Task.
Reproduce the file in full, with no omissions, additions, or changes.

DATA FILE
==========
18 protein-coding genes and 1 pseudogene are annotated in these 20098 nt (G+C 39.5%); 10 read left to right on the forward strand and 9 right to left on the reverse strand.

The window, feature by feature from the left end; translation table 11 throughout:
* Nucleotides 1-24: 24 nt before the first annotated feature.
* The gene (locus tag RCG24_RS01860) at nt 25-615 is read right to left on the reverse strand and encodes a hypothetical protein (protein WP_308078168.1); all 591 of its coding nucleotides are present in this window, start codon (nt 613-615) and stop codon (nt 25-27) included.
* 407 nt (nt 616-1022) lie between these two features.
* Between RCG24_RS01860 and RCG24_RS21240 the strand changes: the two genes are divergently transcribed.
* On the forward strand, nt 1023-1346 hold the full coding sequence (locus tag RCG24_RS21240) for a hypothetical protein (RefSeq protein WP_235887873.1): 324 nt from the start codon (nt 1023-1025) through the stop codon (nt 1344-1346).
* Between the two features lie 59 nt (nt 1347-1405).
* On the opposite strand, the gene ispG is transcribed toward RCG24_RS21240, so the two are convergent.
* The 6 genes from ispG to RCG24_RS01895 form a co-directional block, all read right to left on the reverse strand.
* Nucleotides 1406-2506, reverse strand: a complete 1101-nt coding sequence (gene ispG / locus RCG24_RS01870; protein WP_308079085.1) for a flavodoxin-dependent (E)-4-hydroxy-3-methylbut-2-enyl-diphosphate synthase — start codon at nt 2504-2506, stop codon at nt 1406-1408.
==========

18 protein-coding genes and 1 pseudogene are annotated in these 20098 nt (G+C 39.5%); 10 read left to right on the forward strand and 9 right to left on the reverse strand.

The window, feature by feature from the left end; translation table 11 throughout:
* Nucleotides 1-24: 24 nt before the first annotated feature.
* The gene (locus tag RCG24_RS01860) at nt 25-615 is read right to left on the reverse strand and encodes a hypothetical protein (protein WP_308078168.1); all 591 of its coding nucleotides are present in this window, start codon (nt 613-615) and stop codon (nt 25-27) included.
* 407 nt (nt 616-1022) lie between these two features.
* Between RCG24_RS01860 and RCG24_RS21240 the strand changes: the two genes are divergently transcribed.
* On the forward strand, nt 1023-1346 hold the full coding sequence (locus tag RCG24_RS21240) for a hypothetical protein (RefSeq protein WP_235887873.1): 324 nt from the start codon (nt 1023-1025) through the stop codon (nt 1344-1346).
* Between the two features lie 59 nt (nt 1347-1405).
* On the opposite strand, the gene ispG is transcribed toward RCG24_RS21240, so the two are convergent.
* The 6 genes from ispG to RCG24_RS01895 form a co-directional block, all read right to left on the reverse strand.
* Nucleotides 1406-2506, reverse strand: a complete 1101-nt coding sequence (gene ispG / locus RCG24_RS01870; protein WP_308079085.1) for a flavodoxin-dependent (E)-4-hydroxy-3-methylbut-2-enyl-diphosphate synthase — start codon at nt 2504-2506, stop codon at nt 1406-1408.